Nixon
Poor Dick - if only he'd employed the services of a non-executive director!
Ian Wright

Member Article

Exporting is big business. Think non-executive director...

So, you’ve made the decision to expand your customer base and therefore your profitability by looking to export. A wise move, especially in today’s global market.

A company that exports its goods, services etc is far more likely to grow at a faster rate than if it had focused exclusively on the domestic market. It is also less likely to find itself in difficulties because its client base, along with the financial climate, is international and therefore more diverse.

But for SMEs especially, there’s still much to do. The homework will of course already be done, but what about bringing in the expertise necessary to smooth the way?

For instance, consider the countries you’re thinking of exporting to. Obviously, you’ll need to find out about such areas as trading practices and regulations, and any tax concessions that may be available. But then there are other issues to take into account, things that you’d need to know about, but which perhaps aren’t as easily accessible via the internet or even, horror of horrors, from books! [remember them?]

This is where SMEs should consider bringing in Non-Executive Directors whose knowledge and understanding of potential export markets can be invaluable. Someone, for instance, whose understanding of export minutiae is born of a wealth of experience in dealing with international markets and the various dos and don’ts of doing business with countries you yourself know little about.

Let’s travel to China, first of all. Good place to start, considering its huge potential as an ever-expanding market. A non-exec who’s already well-versed in Sino-UK relations will advise you about the following:

  • A handshake in China isn’t a competition to show who has the firmest grip. It is rather the opposite – a non-aggressive handshake is required.
  • Be careful with body language. An effusive gesture such as back-slapping or a man-hug will definitely mean your great deal suddenly becomes a busted flush. On first meeting, you should exchange business cards with one side translated.
  • You should also note how the Chinese hand over such things as business cards – with two hands to show how much they value gifts etc. You should do the same.

Now let’s fly off to Japan. Your NED will advise you NOT to do the following:

  • Shake hands effusively. Many Japanese don’t shake hands anyway, so rattling their hand up and down would hardly be a good start to your business relationship. [It might signal the end of it!
  • Ask questions about your host’s private life. Oh no. By all means make polite enquiries about his or her company, but personal questions – avoid!
  • Use red ink when making notes during a meeting.

Jetting off to Russia, you’d find things quite different.

  • A firm handshake – the firmer the more impressive! – is expected.
  • Be prepared for a lengthy period of socialising before the matter of business is brought to the table.
  • Never rush a Russian!

Of course, in each of the aforementioned countries, there are many such considerations to take into account. Having someone on your board in a non-exec role, who has hard-nosed experience of the countries you’ll be dealing with, can be an invaluable source of advice. And it isn’t just about researching other countries and making sure you don’t make any faux pas as far as customs and traditions are concerned, even though this is an important aspect of working with international customers.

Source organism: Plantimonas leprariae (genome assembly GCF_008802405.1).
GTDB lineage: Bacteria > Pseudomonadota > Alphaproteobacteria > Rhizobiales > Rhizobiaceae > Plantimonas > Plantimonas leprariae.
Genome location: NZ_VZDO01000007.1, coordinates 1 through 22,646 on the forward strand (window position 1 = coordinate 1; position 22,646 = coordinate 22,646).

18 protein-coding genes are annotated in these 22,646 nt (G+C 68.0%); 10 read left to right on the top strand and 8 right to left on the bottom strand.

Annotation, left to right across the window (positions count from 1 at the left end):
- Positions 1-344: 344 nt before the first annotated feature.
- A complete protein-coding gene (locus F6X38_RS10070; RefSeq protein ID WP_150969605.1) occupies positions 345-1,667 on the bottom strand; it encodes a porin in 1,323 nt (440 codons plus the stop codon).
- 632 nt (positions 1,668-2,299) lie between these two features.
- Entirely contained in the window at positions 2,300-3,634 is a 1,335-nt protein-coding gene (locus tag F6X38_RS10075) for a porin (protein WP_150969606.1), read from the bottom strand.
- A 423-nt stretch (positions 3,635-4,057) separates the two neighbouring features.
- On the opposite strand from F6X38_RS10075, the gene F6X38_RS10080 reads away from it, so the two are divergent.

It’s also about listening to someone – your non-exec – who has experienced other areas, other potential pitfalls, that you need to consider. Logistical and regulatory issues such as

  • Transportation
  • import/export licences
  • any special regulations for your goods
  • duty to pay
  • VAT to pay
  • duty and tax reliefs
  • any licence exemptions that exist in certain countries
  • customs implications and procedures applicable to your goods

Advice from a non-exec who has trodden this path already will ease the way for your company, and he or she might also have already been involved in the growing field of support provided by the UK Government, including

  • UKTI’s Passport to Export Service
  • Gateway to Global Growth
  • The Export Marketing Research Scheme
  • The Export Communications Review
  • A few final words of advice.

Remember where you are

For example, if you find your company is looking at Brazil as a potential new market, you need to be aware of such issues as interpersonal contact, which favours a complete invasion of your personal space. Brazilians stand very close to you, and make great use of physical contact while talking. Just don’t back off, though. It’s a sure sign of disrespect!

BUT, let’s say you’ve persevered and want to show your Brazilian host that you agree with everything he or she has just said. DO NOT offer the OK hand gesture [you know the one, with thumb and forefinger forming an “O” shape]. It’s an obscene “screw you” gesture and Brazilians find it grossly offensive.

Just a pity no-one warned Richard Nixon in his pre-presidential days. When he was Vice-President in the 1950s, he visited Sao Paulo in Brazil while on a goodwill tour. On stepping from the plane, he raised his arms offering the OK gesture to an entire nation.

Poor Dick. If only he’d had a non-exec to advise him!

ABOUT THE AUTHOR

Ian Wright is the Founder and CEO of Virtualnonexecs.com - the UK’s leading non-executive director platform that makes it free to hire non-executive directors.

This was posted in Bdaily's Members' News section by Ian Wright .

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